Firstly, can I just say how much I love the cover of this book - so simple and yet very effective. I found myself turning to look at it at random times throughout my reading. Which is not to say that the book is not an absorbing read!
The Summer Without Men is the story of Mia - a middle aged woman whose husband has just told her he would like to take a "pause" in their 30 year marriage to explore a relationship with a much younger colleague. Mia does not take the announcement well and she spends some time in a psychiatric hospital after Boris's decision sends her into a psychotic depression.
When Mia leaves hospital she decides to temporarily move to the town where she grew up as a child to get some distance from her life with Boris and to continue to write and teach poetry. While in the small town of Bonden Mia spends time with her ageing mother and her variety of friends, she teaches the craft of poetry and life lessons to a group of adolescent girls and she connects with a young mother and her two children living in the house next door to her. Mia refers to this part of her life as "the Yawn between Crazed Winter and Sane Fall".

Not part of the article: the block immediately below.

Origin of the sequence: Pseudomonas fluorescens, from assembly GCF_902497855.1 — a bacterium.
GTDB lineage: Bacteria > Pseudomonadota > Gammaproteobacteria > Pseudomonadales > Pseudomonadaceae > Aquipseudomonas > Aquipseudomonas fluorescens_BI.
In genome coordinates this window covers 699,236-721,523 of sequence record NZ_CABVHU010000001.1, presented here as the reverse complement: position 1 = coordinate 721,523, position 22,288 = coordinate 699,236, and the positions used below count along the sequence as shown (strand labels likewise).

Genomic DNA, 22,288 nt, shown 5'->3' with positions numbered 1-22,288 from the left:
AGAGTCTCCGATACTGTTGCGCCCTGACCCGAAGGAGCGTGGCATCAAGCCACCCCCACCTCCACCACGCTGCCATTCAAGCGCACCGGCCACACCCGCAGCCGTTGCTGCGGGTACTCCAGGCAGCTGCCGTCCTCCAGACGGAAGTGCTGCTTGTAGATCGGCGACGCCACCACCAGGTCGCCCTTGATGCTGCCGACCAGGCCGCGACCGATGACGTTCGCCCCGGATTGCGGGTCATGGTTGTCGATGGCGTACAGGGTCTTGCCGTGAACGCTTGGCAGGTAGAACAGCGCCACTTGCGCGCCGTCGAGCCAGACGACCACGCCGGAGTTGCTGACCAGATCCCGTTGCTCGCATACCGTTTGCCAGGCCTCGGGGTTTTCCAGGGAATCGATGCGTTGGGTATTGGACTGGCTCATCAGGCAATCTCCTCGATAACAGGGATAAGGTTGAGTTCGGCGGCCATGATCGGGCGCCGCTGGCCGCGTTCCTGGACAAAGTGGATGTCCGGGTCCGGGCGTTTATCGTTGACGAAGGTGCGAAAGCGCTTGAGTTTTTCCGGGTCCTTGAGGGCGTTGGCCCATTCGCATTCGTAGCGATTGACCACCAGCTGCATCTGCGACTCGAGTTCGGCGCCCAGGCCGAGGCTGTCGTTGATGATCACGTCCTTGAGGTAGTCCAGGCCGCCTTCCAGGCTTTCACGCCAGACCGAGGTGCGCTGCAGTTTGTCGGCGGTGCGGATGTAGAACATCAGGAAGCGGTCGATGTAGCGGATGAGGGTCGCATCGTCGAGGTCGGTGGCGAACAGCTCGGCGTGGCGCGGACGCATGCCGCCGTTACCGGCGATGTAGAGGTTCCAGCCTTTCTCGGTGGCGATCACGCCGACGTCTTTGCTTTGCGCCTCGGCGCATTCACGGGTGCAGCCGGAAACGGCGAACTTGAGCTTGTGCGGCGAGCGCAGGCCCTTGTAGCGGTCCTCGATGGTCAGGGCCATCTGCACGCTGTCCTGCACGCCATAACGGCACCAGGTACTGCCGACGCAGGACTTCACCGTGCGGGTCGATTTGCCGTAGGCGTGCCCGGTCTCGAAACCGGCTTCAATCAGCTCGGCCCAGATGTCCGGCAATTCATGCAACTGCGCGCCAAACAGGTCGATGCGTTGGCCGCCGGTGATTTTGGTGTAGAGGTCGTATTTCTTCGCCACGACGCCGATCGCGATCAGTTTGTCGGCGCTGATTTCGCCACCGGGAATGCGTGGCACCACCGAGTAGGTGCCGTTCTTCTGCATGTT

The book is told from Mia's perspective and at times it can feel very insular and indulgent - I didn't particularly find the sections where Mia shares some of her poetry very enlightening for example. But the parts of the book where Mia talks about her relationships and the new connections she is making (especially with the woman next door and her mother) I could have read so much more of. There is a growth and a discovery process going on for Mia over the the course of the novel and it is great to be able to see this take place - the narrative form of the book almost makes it feel as though you are a part of this process also.
I loved this story for it's focus on women and the relationships we form - both good and not so good.